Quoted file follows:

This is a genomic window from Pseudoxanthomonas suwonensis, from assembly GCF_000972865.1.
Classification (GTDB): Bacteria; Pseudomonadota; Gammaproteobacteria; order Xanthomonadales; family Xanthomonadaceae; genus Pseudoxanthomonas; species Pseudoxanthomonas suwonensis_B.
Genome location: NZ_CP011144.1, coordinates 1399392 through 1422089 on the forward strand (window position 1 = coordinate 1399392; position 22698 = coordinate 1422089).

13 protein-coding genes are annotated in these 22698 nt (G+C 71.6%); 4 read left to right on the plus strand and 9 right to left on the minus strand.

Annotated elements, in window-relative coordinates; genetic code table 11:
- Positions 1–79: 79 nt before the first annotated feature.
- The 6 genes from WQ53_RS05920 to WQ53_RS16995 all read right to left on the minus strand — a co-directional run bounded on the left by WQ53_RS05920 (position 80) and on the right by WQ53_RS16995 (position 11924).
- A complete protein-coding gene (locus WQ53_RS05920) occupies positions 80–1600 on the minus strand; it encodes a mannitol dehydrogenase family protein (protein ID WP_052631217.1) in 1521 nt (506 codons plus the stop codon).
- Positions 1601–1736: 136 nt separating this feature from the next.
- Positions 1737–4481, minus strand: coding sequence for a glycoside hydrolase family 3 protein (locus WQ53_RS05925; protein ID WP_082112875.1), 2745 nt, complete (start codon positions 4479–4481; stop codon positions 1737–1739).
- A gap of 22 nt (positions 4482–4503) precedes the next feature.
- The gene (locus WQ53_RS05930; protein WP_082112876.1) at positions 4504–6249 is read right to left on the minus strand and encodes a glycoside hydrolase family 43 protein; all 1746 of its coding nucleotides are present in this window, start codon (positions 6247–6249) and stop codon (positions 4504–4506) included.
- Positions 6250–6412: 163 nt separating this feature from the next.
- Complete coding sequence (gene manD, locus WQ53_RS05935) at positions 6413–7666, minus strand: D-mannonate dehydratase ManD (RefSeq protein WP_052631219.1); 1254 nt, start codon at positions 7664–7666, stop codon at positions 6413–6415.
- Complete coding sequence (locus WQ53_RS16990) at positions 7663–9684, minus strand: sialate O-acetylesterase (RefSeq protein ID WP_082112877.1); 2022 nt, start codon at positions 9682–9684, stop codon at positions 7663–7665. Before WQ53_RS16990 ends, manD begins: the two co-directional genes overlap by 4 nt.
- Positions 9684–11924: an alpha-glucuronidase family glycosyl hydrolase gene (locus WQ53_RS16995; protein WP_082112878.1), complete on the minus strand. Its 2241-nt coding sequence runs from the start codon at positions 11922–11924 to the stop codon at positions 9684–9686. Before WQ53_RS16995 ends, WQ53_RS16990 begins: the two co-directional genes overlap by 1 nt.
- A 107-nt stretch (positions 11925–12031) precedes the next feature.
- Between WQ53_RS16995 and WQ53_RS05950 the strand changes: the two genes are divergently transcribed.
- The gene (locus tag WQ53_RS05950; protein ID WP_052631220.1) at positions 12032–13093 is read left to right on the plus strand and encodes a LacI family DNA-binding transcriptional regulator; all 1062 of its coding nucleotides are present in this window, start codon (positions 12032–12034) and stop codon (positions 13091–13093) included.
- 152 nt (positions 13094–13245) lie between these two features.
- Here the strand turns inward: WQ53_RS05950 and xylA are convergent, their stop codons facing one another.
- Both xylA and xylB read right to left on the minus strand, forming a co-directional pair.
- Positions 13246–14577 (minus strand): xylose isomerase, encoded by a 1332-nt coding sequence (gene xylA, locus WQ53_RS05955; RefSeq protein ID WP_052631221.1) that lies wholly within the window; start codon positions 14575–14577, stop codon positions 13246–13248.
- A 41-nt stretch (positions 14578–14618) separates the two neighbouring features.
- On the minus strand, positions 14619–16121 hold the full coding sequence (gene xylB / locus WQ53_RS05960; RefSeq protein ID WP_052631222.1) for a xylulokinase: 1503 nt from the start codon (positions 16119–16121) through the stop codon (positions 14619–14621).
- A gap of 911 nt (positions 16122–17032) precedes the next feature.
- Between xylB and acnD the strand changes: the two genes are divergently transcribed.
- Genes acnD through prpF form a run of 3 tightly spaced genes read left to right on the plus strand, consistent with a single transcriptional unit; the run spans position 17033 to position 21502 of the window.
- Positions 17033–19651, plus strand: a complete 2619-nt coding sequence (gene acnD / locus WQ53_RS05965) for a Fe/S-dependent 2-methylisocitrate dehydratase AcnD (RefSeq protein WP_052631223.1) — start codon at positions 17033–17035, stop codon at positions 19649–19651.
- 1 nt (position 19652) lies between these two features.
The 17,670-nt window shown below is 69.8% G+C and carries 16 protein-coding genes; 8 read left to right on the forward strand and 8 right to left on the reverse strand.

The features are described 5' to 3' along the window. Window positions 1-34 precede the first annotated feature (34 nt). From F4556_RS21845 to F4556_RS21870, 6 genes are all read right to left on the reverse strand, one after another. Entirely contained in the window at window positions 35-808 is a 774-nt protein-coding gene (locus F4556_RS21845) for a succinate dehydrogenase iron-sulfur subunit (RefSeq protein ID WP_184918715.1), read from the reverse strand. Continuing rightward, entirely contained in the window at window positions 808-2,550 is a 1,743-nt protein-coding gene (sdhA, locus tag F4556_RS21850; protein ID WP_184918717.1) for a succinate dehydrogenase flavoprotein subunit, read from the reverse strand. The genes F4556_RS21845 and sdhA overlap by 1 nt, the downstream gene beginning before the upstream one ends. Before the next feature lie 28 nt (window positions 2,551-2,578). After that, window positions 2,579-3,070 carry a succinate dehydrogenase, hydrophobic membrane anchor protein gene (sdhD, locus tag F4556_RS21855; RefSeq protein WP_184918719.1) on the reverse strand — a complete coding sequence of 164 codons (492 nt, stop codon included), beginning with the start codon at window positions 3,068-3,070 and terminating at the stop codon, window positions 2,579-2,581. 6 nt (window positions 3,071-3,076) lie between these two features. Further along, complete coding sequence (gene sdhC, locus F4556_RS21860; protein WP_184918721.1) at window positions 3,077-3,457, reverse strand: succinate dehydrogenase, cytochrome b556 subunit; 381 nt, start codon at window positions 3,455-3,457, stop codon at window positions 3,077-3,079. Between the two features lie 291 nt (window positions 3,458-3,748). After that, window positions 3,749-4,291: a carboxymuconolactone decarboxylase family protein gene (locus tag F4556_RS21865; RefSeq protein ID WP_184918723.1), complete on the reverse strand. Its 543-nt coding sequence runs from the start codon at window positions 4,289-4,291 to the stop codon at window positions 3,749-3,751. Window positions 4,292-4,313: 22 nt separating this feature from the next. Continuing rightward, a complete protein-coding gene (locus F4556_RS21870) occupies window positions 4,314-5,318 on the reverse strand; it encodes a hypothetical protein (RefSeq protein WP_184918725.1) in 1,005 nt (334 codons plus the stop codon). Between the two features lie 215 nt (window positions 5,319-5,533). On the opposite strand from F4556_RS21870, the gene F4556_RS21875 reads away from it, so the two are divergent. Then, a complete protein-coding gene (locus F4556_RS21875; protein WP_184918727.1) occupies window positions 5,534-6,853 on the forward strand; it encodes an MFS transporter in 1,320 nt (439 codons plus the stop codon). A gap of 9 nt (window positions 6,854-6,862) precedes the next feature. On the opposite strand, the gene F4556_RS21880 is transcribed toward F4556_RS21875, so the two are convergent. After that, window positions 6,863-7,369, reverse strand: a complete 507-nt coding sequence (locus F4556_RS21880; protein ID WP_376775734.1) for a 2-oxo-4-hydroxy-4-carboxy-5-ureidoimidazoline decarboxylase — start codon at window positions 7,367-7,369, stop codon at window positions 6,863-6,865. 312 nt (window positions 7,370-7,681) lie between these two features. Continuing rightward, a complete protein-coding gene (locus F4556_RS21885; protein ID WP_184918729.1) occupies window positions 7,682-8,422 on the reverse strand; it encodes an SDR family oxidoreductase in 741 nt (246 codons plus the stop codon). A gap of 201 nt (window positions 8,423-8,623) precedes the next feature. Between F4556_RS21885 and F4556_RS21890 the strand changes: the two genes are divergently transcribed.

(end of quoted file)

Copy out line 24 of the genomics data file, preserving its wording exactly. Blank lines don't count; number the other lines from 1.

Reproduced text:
- A 41-nt stretch (positions 14578–14618) separates the two neighbouring features.